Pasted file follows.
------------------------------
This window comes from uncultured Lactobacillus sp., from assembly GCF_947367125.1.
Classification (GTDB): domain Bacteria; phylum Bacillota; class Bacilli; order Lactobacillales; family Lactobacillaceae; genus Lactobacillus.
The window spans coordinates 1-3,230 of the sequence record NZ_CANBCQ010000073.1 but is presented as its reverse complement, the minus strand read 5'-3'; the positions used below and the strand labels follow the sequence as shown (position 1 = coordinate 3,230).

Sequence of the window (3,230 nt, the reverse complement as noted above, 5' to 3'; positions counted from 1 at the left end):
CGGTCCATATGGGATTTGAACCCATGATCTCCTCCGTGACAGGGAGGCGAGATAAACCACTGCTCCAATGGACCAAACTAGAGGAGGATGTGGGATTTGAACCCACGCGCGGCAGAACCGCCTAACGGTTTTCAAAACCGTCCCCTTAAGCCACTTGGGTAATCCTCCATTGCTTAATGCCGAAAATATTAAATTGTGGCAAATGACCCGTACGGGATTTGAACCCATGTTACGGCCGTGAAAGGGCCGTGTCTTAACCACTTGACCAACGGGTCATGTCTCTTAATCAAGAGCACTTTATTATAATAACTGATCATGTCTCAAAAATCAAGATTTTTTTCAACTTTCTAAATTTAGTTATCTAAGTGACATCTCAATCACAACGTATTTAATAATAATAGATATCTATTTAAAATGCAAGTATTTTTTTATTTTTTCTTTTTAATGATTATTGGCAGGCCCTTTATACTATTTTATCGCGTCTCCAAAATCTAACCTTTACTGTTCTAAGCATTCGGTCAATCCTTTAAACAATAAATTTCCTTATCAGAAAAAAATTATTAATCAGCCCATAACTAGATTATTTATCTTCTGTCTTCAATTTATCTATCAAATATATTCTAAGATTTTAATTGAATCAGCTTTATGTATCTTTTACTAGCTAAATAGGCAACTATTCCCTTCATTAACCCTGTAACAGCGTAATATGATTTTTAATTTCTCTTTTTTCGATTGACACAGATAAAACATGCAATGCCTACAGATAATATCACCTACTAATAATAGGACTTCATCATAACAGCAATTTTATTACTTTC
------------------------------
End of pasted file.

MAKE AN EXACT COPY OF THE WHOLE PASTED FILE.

This window comes from uncultured Lactobacillus sp., from assembly GCF_947367125.1.
Classification (GTDB): domain Bacteria; phylum Bacillota; class Bacilli; order Lactobacillales; family Lactobacillaceae; genus Lactobacillus.
The window spans coordinates 1-3,230 of the sequence record NZ_CANBCQ010000073.1 but is presented as its reverse complement, the minus strand read 5'-3'; the positions used below and the strand labels follow the sequence as shown (position 1 = coordinate 3,230).

Sequence of the window (3,230 nt, the reverse complement as noted above, 5' to 3'; positions counted from 1 at the left end):
CGGTCCATATGGGATTTGAACCCATGATCTCCTCCGTGACAGGGAGGCGAGATAAACCACTGCTCCAATGGACCAAACTAGAGGAGGATGTGGGATTTGAACCCACGCGCGGCAGAACCGCCTAACGGTTTTCAAAACCGTCCCCTTAAGCCACTTGGGTAATCCTCCATTGCTTAATGCCGAAAATATTAAATTGTGGCAAATGACCCGTACGGGATTTGAACCCATGTTACGGCCGTGAAAGGGCCGTGTCTTAACCACTTGACCAACGGGTCATGTCTCTTAATCAAGAGCACTTTATTATAATAACTGATCATGTCTCAAAAATCAAGATTTTTTTCAACTTTCTAAATTTAGTTATCTAAGTGACATCTCAATCACAACGTATTTAATAATAATAGATATCTATTTAAAATGCAAGTATTTTTTTATTTTTTCTTTTTAATGATTATTGGCAGGCCCTTTATACTATTTTATCGCGTCTCCAAAATCTAACCTTTACTGTTCTAAGCATTCGGTCAATCCTTTAAACAATAAATTTCCTTATCAGAAAAAAATTATTAATCAGCCCATAACTAGATTATTTATCTTCTGTCTTCAATTTATCTATCAAATATATTCTAAGATTTTAATTGAATCAGCTTTATGTATCTTTTACTAGCTAAATAGGCAACTATTCCCTTCATTAACCCTGTAACAGCGTAATATGATTTTTAATTTCTCTTTTTTCGATTGACACAGATAAAACATGCAATGCCTACAGATAATATCACCTACTAATAATAGGACTTCATCATAACAGCAATTTTATTACTTTC